Black Podcasters Are Platforming White Supremacy And It’s Sickening to Watch

Joe Budden, DJ Envy and Charlamagne tha God gave anti-Black racism a home on their shows.
Candace Owens at the Conservative Political Action Conference in 2023.
Candace Owens at the Conservative Political Action Conference in 2023.
Pacific Press via Getty Images

A month or so back, I listened to a clip from “The Joe Budden Podcast” in which the crew played a snippet of Candace Owens — the worst Black woman in existence since Mary J. Blige’s character on “Power Book II: Ghost” — giving Ariana Grande a verbal drubbing for being a “ho.”

Everyone on the pod — even the sole woman, Melyssa Ford — gave Owens props for her takedown. It was a bizarre moment even for a podcast that prides itself on being contrarian for contrarianism’s sake. Especially since Owens has made a career off of taking Black people to task to appease her white listeners.

Budden didn’t just side with Owens. He was intrigued.

So color me (un)surprised when Budden and Owens linked up for an episode of his podcast, which was released on his Patreon on March 15.

For the uninitiated, a brief primer on Owens: She’s a different brand of foul right-wing f**kery. She’s built a career downplaying racism, hoisting up Donald Trump and promoting homophobia, sexism, ableism and any other -ism you can muster — all in the name of getting Black folks away from the Democratic Party, and all while being a dark-skinned Black woman.

Among her headline-making absurdities: She testified to the House Judiciary Committee about how white supremacy is not nearly as big a deal as a culture that doesn’t promote “masculinity,” and walked down a dark path with Kanye West, using the hip-hop culture she often condemns to her own benefit.

Unsurprisingly, Budden let Owens speak with little pushback as she went through a medley of rancid talking points, including the idea that Black people will be “free” of structural or institutionalized racism if only we “think” our way out of it. She reminded him that Black rappers once loved Trump, who is only being “misinterpreted” because of the media (and not because of what’s come out of his own goddamn mouth in the last eight years).

Owens isn’t the first Black conservative, but she’s among the most noxious and the most followed, with millions of supporters across multiple platforms. And Budden likes her energy because … she talked s**t about Ariana Grande?

Budden’s homeboy Charlamagne Tha God also has the platforming-assholes thing down bad: His “Breakfast Club” radio show recently interviewed Republican presidential candidate (and inevitable loser) Nikki Haley.

Haley, who’d just been cooked for refusing to acknowledge that the Civil War was about slavery, traipsed on this Black show and refused once again to explicitly acknowledge that racism is the lifeblood of America.

“When you look at the inequalities in America, in education, you know, homeownership, employment and wealth, health care,” Charlamagne asked. “Can you admit that America is, systemically and structurally, a racist country?”

“I think culture has a lot to do with it, right?” she responded.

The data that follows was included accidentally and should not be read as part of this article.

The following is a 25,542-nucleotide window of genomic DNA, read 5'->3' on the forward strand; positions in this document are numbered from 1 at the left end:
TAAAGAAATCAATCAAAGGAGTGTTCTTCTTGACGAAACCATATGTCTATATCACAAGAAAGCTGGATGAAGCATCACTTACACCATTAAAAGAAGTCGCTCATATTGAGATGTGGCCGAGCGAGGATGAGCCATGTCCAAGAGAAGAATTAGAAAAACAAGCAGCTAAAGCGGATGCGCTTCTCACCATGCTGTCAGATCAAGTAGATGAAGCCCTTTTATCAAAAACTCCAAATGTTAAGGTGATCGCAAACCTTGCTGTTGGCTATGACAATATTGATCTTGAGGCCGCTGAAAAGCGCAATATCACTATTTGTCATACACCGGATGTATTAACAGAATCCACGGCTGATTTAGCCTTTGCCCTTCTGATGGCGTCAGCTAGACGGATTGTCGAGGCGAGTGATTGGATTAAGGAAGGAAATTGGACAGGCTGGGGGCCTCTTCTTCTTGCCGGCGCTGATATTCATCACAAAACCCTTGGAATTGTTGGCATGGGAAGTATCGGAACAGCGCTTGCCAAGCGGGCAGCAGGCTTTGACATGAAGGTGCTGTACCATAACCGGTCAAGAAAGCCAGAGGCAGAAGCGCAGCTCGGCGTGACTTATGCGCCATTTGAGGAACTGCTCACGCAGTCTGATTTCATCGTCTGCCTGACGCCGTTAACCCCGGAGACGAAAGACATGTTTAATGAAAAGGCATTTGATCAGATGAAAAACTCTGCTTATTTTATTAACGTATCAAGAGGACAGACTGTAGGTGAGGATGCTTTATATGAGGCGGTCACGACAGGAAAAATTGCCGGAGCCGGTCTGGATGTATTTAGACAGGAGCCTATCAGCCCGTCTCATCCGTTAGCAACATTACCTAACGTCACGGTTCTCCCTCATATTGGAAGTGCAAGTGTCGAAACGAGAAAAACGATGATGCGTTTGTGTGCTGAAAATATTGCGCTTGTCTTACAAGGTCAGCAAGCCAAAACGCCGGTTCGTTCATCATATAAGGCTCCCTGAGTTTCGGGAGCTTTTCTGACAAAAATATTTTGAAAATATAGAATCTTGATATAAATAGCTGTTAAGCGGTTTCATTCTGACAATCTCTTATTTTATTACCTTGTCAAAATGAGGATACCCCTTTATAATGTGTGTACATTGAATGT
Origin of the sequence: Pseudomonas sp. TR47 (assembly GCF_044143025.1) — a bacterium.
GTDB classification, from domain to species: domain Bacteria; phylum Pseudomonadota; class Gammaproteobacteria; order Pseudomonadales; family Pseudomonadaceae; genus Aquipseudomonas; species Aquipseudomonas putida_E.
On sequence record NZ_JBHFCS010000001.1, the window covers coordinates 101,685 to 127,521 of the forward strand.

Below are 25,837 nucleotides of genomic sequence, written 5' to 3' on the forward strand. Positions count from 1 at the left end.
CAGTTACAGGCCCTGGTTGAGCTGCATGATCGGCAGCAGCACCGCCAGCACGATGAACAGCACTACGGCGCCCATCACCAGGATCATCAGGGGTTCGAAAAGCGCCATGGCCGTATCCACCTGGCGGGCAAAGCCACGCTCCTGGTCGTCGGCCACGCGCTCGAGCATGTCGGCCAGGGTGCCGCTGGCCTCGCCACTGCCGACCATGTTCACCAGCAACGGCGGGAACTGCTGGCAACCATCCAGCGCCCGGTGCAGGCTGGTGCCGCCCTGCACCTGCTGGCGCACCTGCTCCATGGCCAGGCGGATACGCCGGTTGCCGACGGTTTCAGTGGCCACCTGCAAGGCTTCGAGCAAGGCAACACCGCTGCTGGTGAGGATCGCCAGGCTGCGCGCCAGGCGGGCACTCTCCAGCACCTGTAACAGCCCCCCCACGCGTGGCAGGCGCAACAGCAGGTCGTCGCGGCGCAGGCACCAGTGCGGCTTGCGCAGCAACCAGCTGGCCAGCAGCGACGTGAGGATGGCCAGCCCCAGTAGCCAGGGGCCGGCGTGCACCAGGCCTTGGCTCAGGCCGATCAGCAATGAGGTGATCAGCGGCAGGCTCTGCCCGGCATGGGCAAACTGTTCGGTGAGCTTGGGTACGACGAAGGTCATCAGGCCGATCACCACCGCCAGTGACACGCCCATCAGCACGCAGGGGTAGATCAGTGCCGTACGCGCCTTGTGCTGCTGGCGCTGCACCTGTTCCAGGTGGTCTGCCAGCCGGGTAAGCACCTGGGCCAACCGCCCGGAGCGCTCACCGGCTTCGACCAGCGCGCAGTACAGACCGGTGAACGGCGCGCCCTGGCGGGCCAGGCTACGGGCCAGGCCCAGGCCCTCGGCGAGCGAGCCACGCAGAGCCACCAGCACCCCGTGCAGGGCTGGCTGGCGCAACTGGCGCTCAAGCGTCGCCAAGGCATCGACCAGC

That Owens and Haley are both women of color is immaterial — but it might actually make them more dangerous.

This isn’t the first time Charlamagne, DJ Envy and company have placed a spotlight on terrible humans: They took an on-air phone call from O.G. conservative death adder Rush Limbaugh about George Floyd’s murder.

Charlamagne was pictured in 2016 with conservative blonde mudslinger (and former Donkey of the Day) Tomi Lahren, when she was at the height of her popularity. He claimed it was a publicity stunt, but he knew who she was when he walked with her — like Black folks are walking shoulder to shoulder with David Duke, just because.

Defenses for these men and their choice of white supremacist guests have largely fallen into the “let’s hear both sides” argument, but everyone can miss me with that. Why do we need exposure to the “side” of fomenting anti-Blackness and general hatred?

Owens has several million followers and all the space in the world to get off bulls**t so ridiculous that I’m not even sure she believes it. She’s in no risk of not having her side heard, and there’s zero reason to Black media to engage her in dialogue outside of getting money — because not all money is good (or ethical) money.

Owens is ecstatic that Black media is giving her play right now because, ostensibly, she believes Black folks are on the verge of an “awakening” that will see us dip out from the Democratic party en masse, and finally acknowledge that Toupee Fiasco will bring us all to the Promised Land.

But I think she’s just excited about getting to flex her intellect over Budden: Owens is very loud and frequently wrong, but she’s not stupid, and she knows that Budden couldn’t hang with her intellectually. (In contrast, I bet she wouldn’t step foot on Roland Martin’s show.) Charlamagne and DJ Envy can also get steamrolled by their guests.

And that’s just one of the problems with these podcasts — another is their tendency to demean women while claiming to boost them up, making them “manosphere” podcasts in disguise. And if they’re not platforming anti-Blackness, they’re going in the polar opposite direction: Budden and “The Breakfast Club” have both hosted Dr. Umar Johnson — a man who, oddly enough, espouses the same homophobic, pro-“masculinity” message as Owens, but framed in a pro-Blackness way.

Balance, right?

It doesn’t matter if your guest is on some clock-is-right-twice-a-day stuff — If their message is consistently that of racism, discrimination and wholly unnecessary attacks on marginalized groups, find another guest. I’m sure Budden and company can find someone else who thinks Ariana Grande is a ho.

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